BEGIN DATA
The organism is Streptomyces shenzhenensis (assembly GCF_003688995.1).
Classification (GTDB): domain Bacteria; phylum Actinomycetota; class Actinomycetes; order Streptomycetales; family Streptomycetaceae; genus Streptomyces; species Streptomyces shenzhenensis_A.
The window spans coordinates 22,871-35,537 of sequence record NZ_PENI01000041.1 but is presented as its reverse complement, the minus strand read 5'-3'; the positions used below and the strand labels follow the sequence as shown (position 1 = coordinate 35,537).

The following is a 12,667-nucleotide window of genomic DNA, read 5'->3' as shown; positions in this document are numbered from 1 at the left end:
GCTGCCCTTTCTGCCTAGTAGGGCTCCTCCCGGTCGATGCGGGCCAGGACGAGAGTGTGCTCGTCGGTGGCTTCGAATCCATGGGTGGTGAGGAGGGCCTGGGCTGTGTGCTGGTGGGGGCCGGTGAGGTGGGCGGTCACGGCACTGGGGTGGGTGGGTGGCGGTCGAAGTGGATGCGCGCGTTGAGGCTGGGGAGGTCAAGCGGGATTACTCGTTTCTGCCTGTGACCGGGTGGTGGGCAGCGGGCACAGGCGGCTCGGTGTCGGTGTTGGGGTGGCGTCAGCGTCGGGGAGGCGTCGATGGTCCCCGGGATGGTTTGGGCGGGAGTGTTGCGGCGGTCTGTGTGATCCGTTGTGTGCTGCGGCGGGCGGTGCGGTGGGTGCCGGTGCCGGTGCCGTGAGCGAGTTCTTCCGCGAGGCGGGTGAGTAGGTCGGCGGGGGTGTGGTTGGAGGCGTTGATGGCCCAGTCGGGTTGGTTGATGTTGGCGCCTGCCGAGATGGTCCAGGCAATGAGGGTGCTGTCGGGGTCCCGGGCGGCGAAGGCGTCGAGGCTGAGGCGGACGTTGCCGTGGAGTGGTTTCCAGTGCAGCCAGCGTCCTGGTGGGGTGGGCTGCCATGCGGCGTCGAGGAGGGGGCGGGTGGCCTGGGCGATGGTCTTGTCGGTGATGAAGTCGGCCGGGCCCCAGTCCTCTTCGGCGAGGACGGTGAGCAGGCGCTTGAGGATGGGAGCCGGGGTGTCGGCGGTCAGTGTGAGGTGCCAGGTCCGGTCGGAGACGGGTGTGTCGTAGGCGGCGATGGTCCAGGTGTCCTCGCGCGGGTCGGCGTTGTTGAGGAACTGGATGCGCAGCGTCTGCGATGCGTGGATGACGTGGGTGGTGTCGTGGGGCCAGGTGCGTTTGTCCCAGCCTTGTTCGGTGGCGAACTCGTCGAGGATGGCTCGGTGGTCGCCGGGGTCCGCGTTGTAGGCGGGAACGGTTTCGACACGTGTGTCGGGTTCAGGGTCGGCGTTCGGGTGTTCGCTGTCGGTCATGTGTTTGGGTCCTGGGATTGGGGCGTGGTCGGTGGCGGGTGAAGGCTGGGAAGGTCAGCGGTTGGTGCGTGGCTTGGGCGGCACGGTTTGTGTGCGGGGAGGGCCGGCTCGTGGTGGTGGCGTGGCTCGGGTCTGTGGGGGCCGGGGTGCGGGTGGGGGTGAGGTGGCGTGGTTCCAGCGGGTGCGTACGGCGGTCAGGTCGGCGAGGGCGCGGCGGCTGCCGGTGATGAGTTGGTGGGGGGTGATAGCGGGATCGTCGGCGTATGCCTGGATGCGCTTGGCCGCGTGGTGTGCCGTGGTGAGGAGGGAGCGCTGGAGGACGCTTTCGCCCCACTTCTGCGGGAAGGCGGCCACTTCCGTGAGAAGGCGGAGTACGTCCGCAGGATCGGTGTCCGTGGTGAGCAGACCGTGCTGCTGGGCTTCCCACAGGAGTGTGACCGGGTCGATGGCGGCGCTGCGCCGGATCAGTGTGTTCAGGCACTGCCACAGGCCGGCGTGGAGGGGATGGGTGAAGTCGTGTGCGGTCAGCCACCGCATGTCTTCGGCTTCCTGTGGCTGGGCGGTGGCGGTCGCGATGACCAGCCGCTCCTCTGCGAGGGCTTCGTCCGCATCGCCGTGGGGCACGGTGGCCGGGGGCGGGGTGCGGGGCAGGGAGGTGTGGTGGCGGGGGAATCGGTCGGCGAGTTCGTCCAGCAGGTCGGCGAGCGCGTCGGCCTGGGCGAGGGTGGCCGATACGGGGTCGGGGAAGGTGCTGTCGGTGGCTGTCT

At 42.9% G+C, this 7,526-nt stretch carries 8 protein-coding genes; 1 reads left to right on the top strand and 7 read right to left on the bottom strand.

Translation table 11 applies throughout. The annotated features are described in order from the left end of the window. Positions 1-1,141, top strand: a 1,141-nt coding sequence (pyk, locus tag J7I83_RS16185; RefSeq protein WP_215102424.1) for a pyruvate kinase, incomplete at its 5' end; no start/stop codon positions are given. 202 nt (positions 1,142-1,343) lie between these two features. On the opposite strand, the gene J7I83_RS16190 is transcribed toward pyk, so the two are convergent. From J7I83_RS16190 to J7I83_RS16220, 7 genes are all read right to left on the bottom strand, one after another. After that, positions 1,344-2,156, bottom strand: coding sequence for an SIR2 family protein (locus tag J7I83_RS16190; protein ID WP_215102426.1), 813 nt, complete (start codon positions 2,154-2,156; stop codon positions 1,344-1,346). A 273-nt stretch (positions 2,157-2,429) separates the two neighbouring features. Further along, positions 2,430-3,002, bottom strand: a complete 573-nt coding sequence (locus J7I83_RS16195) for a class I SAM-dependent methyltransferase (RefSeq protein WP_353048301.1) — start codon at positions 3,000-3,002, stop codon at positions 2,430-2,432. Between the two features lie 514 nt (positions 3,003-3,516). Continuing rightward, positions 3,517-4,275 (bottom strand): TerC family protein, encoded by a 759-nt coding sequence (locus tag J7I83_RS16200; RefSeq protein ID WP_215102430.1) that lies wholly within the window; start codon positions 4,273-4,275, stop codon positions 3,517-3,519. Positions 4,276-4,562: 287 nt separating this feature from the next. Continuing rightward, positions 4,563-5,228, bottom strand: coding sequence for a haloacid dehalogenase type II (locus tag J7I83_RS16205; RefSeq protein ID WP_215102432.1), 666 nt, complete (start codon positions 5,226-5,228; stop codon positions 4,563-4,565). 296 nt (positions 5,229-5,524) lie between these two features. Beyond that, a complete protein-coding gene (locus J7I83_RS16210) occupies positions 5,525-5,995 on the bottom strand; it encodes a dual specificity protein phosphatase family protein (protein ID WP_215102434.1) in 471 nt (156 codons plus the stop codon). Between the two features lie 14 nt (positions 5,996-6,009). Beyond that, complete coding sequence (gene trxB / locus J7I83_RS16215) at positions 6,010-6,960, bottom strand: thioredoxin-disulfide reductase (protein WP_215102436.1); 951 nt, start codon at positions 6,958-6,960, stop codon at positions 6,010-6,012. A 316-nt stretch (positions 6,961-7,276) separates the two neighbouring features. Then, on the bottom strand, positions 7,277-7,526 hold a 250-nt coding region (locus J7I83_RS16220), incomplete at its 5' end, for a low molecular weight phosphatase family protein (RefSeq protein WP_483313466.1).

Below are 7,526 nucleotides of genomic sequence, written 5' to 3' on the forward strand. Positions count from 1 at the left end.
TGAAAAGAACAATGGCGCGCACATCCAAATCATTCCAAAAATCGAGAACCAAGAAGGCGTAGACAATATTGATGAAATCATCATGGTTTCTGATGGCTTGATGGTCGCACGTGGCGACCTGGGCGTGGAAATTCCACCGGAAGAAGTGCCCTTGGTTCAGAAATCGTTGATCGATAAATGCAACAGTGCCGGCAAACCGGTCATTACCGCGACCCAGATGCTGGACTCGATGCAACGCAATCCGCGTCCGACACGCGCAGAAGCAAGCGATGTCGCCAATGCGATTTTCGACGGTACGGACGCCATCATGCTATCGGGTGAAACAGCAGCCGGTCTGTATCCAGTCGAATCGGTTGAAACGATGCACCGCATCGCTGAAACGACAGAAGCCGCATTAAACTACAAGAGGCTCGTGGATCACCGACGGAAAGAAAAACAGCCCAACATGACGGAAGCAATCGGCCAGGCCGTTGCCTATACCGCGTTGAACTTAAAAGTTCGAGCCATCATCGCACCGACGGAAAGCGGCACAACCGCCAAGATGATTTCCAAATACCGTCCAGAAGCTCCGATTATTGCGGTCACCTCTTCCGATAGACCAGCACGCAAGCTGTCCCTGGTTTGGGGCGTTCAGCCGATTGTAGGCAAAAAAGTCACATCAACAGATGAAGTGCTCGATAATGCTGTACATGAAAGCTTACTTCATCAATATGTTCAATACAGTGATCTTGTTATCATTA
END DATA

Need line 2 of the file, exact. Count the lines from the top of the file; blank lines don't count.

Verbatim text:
Classification (GTDB): domain Bacteria; phylum Actinomycetota; class Actinomycetes; order Streptomycetales; family Streptomycetaceae; genus Streptomyces; species Streptomyces shenzhenensis_A.